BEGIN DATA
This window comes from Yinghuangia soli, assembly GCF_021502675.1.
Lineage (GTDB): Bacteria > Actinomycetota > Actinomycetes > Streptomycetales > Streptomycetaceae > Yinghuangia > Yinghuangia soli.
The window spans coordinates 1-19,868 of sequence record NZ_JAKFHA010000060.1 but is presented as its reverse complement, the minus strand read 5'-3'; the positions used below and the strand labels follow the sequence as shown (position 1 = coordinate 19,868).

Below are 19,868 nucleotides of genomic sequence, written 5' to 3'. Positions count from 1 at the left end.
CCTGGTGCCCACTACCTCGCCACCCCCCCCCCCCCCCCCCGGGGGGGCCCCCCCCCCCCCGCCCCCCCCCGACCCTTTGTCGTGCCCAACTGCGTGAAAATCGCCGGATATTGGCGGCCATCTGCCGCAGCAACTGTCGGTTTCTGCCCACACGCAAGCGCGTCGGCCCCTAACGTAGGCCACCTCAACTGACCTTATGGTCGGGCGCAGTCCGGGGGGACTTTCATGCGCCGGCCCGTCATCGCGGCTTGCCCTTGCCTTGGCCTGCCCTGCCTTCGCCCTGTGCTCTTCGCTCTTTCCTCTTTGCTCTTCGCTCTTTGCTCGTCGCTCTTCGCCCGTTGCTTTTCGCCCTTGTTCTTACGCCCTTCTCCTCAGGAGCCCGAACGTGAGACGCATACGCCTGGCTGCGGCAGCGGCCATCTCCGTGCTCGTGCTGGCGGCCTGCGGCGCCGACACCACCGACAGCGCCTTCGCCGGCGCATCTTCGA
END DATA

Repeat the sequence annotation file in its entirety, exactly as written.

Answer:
This window comes from Yinghuangia soli, assembly GCF_021502675.1.
Lineage (GTDB): Bacteria > Actinomycetota > Actinomycetes > Streptomycetales > Streptomycetaceae > Yinghuangia > Yinghuangia soli.
The window spans coordinates 1-19,868 of sequence record NZ_JAKFHA010000060.1 but is presented as its reverse complement, the minus strand read 5'-3'; the positions used below and the strand labels follow the sequence as shown (position 1 = coordinate 19,868).

Below are 19,868 nucleotides of genomic sequence, written 5' to 3'. Positions count from 1 at the left end.
CCTGGTGCCCACTACCTCGCCACCCCCCCCCCCCCCCCCCGGGGGGGCCCCCCCCCCCCCGCCCCCCCCCGACCCTTTGTCGTGCCCAACTGCGTGAAAATCGCCGGATATTGGCGGCCATCTGCCGCAGCAACTGTCGGTTTCTGCCCACACGCAAGCGCGTCGGCCCCTAACGTAGGCCACCTCAACTGACCTTATGGTCGGGCGCAGTCCGGGGGGACTTTCATGCGCCGGCCCGTCATCGCGGCTTGCCCTTGCCTTGGCCTGCCCTGCCTTCGCCCTGTGCTCTTCGCTCTTTCCTCTTTGCTCTTCGCTCTTTGCTCGTCGCTCTTCGCCCGTTGCTTTTCGCCCTTGTTCTTACGCCCTTCTCCTCAGGAGCCCGAACGTGAGACGCATACGCCTGGCTGCGGCAGCGGCCATCTCCGTGCTCGTGCTGGCGGCCTGCGGCGCCGACACCACCGACAGCGCCTTCGCCGGCGCATCTTCGA